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Pianist’s Following Is a Boon for School of Music

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He’s no stranger to performing around the world, but Ning An has a special following in China and Taiwan. The assistant professor of music offers regular concerts and master classes in the two countries — and former pupils, even those he taught when they were quite young, continue to keep tabs on him.

“Students from Asia can see who I am and where I come from, and relate their future path with the one I have taken,” says the pianist. “They see that I have been an immigrant to the United States and worked hard to get full scholarships at major conservatories, win competitions, and perform in major orchestras and concert halls. I also can explain what it takes to get there.” 

Hsin-Hao Yang is one such student. Originally from Taiwan, he received instruction from An from an early age. “The reason I’m in Cal State Fullerton is to study with Professor An,” says Yang. “I loved his teaching and playing so much that I pursued him to study here in California.”

“He arrived at CSUF last year, and within a month and a half, had learned and memorized the Liszt Piano Concerto and won the overall first prize in the Music Associate’s competition that included all instruments of the School of Music,” says An.

It was Liszt’s Piano Concerto No. 1 in E-Flat Major, in fact, that won Yang first prize at the Dallas International Piano Competition earlier this year, where he went up against students from major conservatories such as The Juilliard School and the Curtis Institute of Music.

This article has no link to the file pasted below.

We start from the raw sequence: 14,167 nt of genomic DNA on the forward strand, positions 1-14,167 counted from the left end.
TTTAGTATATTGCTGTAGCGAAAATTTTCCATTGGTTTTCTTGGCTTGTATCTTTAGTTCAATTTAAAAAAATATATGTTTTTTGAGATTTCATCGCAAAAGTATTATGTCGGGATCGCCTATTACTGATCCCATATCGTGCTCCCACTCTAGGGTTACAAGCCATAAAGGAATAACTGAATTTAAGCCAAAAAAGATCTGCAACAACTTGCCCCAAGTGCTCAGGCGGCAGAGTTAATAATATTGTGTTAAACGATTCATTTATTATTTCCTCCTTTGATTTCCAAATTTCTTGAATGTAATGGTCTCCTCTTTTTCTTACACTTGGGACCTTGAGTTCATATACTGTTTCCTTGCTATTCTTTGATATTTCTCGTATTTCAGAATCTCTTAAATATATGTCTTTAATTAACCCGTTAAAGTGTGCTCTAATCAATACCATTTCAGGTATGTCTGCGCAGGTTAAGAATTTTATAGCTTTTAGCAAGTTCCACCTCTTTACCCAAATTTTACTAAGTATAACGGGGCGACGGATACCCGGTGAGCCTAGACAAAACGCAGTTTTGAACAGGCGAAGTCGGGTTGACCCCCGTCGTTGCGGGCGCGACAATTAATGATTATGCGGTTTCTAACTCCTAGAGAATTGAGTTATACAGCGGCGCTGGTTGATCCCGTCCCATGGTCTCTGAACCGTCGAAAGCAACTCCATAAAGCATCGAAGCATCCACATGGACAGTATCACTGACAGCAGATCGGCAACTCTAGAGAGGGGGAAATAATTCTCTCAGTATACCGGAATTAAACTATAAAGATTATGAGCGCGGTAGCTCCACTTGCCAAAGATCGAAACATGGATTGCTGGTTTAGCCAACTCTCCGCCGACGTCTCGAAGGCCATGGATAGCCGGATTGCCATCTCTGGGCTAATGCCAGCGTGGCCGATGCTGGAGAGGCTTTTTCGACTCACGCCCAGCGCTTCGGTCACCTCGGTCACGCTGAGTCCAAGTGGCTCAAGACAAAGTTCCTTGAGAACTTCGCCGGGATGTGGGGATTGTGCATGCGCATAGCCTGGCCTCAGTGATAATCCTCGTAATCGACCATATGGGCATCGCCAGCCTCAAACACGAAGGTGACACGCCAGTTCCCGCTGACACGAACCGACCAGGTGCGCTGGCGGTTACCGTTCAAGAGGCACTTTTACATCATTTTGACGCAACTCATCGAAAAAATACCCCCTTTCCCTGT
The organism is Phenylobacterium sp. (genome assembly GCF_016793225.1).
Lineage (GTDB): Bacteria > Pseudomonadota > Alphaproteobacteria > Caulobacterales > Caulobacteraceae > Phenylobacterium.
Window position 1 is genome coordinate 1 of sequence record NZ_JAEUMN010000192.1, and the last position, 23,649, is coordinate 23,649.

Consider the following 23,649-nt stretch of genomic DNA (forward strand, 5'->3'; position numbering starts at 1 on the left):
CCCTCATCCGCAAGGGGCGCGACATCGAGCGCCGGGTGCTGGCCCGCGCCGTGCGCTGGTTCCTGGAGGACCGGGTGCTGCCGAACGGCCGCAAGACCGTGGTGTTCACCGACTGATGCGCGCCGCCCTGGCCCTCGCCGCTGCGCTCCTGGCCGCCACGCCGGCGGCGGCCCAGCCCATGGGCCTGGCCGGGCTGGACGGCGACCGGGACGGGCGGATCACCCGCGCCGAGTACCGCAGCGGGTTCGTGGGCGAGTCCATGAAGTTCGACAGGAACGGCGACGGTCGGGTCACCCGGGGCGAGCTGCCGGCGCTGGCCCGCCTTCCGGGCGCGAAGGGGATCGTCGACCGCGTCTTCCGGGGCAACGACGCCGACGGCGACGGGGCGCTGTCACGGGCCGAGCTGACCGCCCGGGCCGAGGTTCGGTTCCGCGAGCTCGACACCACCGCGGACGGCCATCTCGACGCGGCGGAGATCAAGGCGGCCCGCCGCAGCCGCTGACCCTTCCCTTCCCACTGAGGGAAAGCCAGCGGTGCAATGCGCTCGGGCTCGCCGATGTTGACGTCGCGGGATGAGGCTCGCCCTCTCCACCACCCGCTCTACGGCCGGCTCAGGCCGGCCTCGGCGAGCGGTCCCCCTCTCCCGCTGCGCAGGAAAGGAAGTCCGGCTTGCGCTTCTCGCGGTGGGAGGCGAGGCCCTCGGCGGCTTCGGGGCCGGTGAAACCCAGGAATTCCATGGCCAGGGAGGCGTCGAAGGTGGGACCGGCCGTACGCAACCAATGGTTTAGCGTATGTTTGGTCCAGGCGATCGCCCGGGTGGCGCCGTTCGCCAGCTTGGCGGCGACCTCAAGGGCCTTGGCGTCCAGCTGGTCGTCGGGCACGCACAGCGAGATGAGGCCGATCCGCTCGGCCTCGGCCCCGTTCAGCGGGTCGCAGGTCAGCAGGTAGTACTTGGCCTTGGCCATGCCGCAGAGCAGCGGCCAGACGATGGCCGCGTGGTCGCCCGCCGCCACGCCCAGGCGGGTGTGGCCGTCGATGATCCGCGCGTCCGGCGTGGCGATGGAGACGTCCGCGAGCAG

It’s the CSUF School of Music’s approach to training students on the many facets of being a 21st-century musician that helps them succeed, says An.

“We encourage speaking out, asking questions, researching online, venturing out to perform in the community, combining all the skills from history and theory and incorporating them into their performances.”

An is tough in his instruction, he adds, because he wants his students to experience both pressure and high expectation “in an environment where it is acceptable to fail and try again and again until they find success,” An explains. “I want them to be prepared so that the outside world — the real world — is not so daunting if every lesson, every class, every note is prepared with the utmost care.”

Now a sophomore, Yang believes a key component of the School of Music is the many performing opportunities it offers. “Since the hardest part of piano playing is performing in front of audiences, all these events give students a very good opportunity to practice their performing skills, which have impacted my playing tremendously,” says Yang.

“My goal is to have us be mentioned not amongst the best of Southern California but the best,” states Yang’s professor. “I know that is not an easy goal to achieve but there is no point if we don’t aim high.”